CORVALLIS, Ore. – As snowpack levels decline with the warming climate, many streams will experience less water flow, especially during summer months, potentially exposing more fish to predation by birds and other animals.
A new study has found that providing adequate shade and cover in small streams may reduce predation on trout by as much as 12 percent, from just one species of bird – the kingfisher. The findings, based on a study at the Oregon Hatchery Research Center in the Alsea River basin, are being published in the journal Ecology of Freshwater Fish.
Lead author Brooke Penaluna, who is a research fish biologist with the U.S. Forest Service’s Pacific Northwest Research Station in Corvallis, said the findings may give fisheries managers a new tool to help mitigate the effects of climate change and better preserve fish populations during low-water regimes.
“We’re able to tell fisheries managers that they may be able to increase their trout population by 12 percent – and it may be higher,” said Penaluna, who led the research as a doctoral student in the Department of Fisheries and Wildlife at Oregon State University. “It is possible that adding shade and cover to small streams may help protect trout against other predators as well.”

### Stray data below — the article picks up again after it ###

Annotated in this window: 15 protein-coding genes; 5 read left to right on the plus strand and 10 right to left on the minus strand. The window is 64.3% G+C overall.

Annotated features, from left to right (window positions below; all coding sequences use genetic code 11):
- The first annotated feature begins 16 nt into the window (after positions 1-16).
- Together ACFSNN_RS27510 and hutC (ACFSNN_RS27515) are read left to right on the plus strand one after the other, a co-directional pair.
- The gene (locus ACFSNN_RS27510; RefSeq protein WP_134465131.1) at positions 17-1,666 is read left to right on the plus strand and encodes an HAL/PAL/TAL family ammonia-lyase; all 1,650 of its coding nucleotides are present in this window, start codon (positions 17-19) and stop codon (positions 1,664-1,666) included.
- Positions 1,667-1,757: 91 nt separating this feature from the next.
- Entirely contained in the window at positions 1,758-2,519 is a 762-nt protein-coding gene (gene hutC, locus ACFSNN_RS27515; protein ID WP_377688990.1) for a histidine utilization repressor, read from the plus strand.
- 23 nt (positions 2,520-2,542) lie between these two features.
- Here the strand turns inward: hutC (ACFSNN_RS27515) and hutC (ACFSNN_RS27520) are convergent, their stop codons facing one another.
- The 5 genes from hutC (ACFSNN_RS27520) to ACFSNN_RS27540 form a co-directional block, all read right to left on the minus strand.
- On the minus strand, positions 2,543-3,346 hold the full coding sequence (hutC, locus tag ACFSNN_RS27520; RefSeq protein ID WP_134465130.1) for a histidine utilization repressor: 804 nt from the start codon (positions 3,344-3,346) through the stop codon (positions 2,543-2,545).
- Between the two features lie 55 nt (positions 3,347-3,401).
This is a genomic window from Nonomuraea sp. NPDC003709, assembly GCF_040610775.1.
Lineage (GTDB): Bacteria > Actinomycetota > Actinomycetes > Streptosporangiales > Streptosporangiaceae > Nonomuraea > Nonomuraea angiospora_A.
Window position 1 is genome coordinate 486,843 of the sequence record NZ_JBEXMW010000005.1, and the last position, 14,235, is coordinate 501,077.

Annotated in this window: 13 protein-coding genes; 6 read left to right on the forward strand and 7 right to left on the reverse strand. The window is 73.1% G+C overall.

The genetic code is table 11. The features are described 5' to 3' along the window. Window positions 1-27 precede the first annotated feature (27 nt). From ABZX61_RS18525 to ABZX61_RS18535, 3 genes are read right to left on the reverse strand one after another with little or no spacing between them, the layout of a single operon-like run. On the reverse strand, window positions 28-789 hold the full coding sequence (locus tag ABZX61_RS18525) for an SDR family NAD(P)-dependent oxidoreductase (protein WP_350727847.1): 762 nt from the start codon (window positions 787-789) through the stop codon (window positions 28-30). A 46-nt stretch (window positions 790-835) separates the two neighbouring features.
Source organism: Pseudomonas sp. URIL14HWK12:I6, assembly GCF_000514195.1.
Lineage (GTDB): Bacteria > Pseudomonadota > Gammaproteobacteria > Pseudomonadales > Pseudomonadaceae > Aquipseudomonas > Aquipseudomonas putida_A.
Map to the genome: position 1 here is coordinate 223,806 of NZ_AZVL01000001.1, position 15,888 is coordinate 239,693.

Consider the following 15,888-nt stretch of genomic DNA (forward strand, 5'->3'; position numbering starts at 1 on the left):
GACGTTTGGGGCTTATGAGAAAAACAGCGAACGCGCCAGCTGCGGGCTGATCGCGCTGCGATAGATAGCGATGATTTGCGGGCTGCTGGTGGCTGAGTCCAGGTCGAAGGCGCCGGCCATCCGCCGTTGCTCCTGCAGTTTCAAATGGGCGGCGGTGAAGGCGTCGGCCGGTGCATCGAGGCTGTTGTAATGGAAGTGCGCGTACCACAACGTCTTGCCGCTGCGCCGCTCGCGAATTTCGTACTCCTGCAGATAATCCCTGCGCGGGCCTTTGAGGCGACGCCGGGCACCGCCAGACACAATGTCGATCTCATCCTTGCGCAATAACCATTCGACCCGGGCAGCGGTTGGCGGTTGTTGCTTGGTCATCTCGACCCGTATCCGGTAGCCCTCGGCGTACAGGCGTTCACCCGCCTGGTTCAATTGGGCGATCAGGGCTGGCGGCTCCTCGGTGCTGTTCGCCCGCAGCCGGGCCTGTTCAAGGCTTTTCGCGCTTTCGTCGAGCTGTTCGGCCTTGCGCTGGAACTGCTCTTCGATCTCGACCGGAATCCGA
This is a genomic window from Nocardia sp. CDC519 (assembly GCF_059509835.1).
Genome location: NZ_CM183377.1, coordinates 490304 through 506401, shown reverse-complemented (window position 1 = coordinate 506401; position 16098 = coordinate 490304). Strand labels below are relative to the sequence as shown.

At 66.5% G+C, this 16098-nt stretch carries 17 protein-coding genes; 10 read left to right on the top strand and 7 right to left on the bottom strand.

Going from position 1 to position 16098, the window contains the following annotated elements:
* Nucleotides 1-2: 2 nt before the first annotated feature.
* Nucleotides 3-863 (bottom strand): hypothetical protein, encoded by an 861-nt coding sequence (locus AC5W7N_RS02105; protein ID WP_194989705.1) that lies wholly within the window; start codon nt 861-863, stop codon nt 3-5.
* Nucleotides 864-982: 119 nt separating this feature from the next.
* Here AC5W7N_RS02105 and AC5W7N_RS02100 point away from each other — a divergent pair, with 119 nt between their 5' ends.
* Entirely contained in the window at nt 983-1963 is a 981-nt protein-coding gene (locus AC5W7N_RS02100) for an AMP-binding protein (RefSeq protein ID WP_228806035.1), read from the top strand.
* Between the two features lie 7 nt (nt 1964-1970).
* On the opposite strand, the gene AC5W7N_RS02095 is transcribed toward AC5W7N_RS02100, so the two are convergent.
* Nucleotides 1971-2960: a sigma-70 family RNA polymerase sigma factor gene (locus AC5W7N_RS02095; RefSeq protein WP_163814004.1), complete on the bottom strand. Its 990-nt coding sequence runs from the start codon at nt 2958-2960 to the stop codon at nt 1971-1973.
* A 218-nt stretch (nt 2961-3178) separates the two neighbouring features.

Avian predation of fish is hard to quantify in the wild because it is difficult to monitor and researchers don’t know how many fish are in a particular section of a stream. So Penaluna and her colleagues set up a study at the Oregon Hatchery Research Center where they could control the number of fish in a section of stream, monitor predation, and control the amount of cover available.
Using coastal cutthroat trout, they found that individual fish sought cover at least as large as their own bodies, and the addition of in-stream cover reduced the rate of predation from kingfishers by 12 percent. Trout also had better survival in areas with greater shade.
“It is generally assumed that shade is good for fish solely because of temperature,” said Jason Dunham, an aquatic ecologist with the U.S. Geological Survey and co-author on the study. “This study shows shade can make it more difficult for kingfishers to spot and catch fish. Kingfishers are the number one predators of small trout.”
“Eighty percent of the streams in the U.S. are the same size or smaller than those studied at the hatchery,” added Dunham, a courtesy faculty member in OSU’s Department of Fisheries and Wildlife. “This study provides important information for streams that could be among the first affected by climate change.”
Cover is particularly important during late summer months when water levels are naturally low and deep pools are hard to find, the researchers say. Adding wood or rocks to streams for cover may help protect cutthroat trout and other fish at a low cost.
“The beauty of this study is in its simplicity,” said David Noakes, an OSU professor of fisheries and wildlife and director of the Oregon Hatchery Research Center. “We wanted to know the impact of shade and cover on fish, and Brooke was able to find that out. It is a very useful piece of knowledge.”
The study was funded by multiple sources. The Oregon Hatchery Research Center is a collaboration between the Oregon Department of Fish and Wildlife and OSU’s Department of Fisheries and Wildlife.